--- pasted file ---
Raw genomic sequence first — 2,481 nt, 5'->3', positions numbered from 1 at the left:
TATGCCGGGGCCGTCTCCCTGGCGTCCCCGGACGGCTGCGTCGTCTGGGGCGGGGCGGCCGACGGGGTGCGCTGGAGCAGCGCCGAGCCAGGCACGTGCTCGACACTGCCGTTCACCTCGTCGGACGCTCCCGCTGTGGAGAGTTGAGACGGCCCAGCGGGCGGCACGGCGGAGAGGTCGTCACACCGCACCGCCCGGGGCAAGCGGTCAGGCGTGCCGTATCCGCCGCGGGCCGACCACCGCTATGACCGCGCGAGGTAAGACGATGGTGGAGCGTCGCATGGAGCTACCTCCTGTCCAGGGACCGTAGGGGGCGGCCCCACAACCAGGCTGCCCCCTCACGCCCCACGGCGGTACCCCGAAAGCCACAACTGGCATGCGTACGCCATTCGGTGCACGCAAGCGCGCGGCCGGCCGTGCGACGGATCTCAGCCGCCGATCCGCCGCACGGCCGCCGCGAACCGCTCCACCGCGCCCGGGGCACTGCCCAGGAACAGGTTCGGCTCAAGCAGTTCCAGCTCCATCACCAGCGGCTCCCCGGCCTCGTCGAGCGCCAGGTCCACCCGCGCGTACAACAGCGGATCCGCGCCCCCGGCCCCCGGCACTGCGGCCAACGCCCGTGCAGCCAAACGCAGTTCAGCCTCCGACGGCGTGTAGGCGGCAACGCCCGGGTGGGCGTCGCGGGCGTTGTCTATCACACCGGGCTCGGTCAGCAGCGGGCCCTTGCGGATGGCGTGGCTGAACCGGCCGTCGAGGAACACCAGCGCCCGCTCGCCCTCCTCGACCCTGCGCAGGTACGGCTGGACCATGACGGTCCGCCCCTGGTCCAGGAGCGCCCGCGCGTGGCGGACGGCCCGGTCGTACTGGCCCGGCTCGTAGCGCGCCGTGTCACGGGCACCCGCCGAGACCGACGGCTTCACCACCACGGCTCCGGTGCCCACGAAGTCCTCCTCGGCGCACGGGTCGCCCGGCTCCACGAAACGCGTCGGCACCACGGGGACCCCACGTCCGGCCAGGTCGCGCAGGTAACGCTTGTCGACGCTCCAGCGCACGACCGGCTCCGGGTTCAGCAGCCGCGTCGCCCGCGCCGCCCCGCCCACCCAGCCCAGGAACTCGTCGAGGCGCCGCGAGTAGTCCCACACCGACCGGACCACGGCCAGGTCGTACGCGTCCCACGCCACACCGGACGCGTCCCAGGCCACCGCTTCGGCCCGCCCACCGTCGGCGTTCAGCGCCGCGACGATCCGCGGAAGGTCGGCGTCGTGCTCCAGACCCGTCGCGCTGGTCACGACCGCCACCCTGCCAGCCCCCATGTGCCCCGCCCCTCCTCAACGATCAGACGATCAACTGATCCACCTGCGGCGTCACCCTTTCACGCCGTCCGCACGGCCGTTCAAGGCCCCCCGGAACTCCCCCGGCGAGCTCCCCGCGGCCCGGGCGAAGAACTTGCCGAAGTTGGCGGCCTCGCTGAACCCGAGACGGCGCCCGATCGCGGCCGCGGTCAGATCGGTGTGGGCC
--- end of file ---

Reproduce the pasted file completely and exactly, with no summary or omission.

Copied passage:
Raw genomic sequence first — 2,481 nt, 5'->3', positions numbered from 1 at the left:
TATGCCGGGGCCGTCTCCCTGGCGTCCCCGGACGGCTGCGTCGTCTGGGGCGGGGCGGCCGACGGGGTGCGCTGGAGCAGCGCCGAGCCAGGCACGTGCTCGACACTGCCGTTCACCTCGTCGGACGCTCCCGCTGTGGAGAGTTGAGACGGCCCAGCGGGCGGCACGGCGGAGAGGTCGTCACACCGCACCGCCCGGGGCAAGCGGTCAGGCGTGCCGTATCCGCCGCGGGCCGACCACCGCTATGACCGCGCGAGGTAAGACGATGGTGGAGCGTCGCATGGAGCTACCTCCTGTCCAGGGACCGTAGGGGGCGGCCCCACAACCAGGCTGCCCCCTCACGCCCCACGGCGGTACCCCGAAAGCCACAACTGGCATGCGTACGCCATTCGGTGCACGCAAGCGCGCGGCCGGCCGTGCGACGGATCTCAGCCGCCGATCCGCCGCACGGCCGCCGCGAACCGCTCCACCGCGCCCGGGGCACTGCCCAGGAACAGGTTCGGCTCAAGCAGTTCCAGCTCCATCACCAGCGGCTCCCCGGCCTCGTCGAGCGCCAGGTCCACCCGCGCGTACAACAGCGGATCCGCGCCCCCGGCCCCCGGCACTGCGGCCAACGCCCGTGCAGCCAAACGCAGTTCAGCCTCCGACGGCGTGTAGGCGGCAACGCCCGGGTGGGCGTCGCGGGCGTTGTCTATCACACCGGGCTCGGTCAGCAGCGGGCCCTTGCGGATGGCGTGGCTGAACCGGCCGTCGAGGAACACCAGCGCCCGCTCGCCCTCCTCGACCCTGCGCAGGTACGGCTGGACCATGACGGTCCGCCCCTGGTCCAGGAGCGCCCGCGCGTGGCGGACGGCCCGGTCGTACTGGCCCGGCTCGTAGCGCGCCGTGTCACGGGCACCCGCCGAGACCGACGGCTTCACCACCACGGCTCCGGTGCCCACGAAGTCCTCCTCGGCGCACGGGTCGCCCGGCTCCACGAAACGCGTCGGCACCACGGGGACCCCACGTCCGGCCAGGTCGCGCAGGTAACGCTTGTCGACGCTCCAGCGCACGACCGGCTCCGGGTTCAGCAGCCGCGTCGCCCGCGCCGCCCCGCCCACCCAGCCCAGGAACTCGTCGAGGCGCCGCGAGTAGTCCCACACCGACCGGACCACGGCCAGGTCGTACGCGTCCCACGCCACACCGGACGCGTCCCAGGCCACCGCTTCGGCCCGCCCACCGTCGGCGTTCAGCGCCGCGACGATCCGCGGAAGGTCGGCGTCGTGCTCCAGACCCGTCGCGCTGGTCACGACCGCCACCCTGCCAGCCCCCATGTGCCCCGCCCCTCCTCAACGATCAGACGATCAACTGATCCACCTGCGGCGTCACCCTTTCACGCCGTCCGCACGGCCGTTCAAGGCCCCCCGGAACTCCCCCGGCGAGCTCCCCGCGGCCCGGGCGAAGAACTTGCCGAAGTTGGCGGCCTCGCTGAACCCGAGACGGCGCCCGATCGCGGCCGCGGTCAGATCGGTGTGGGCC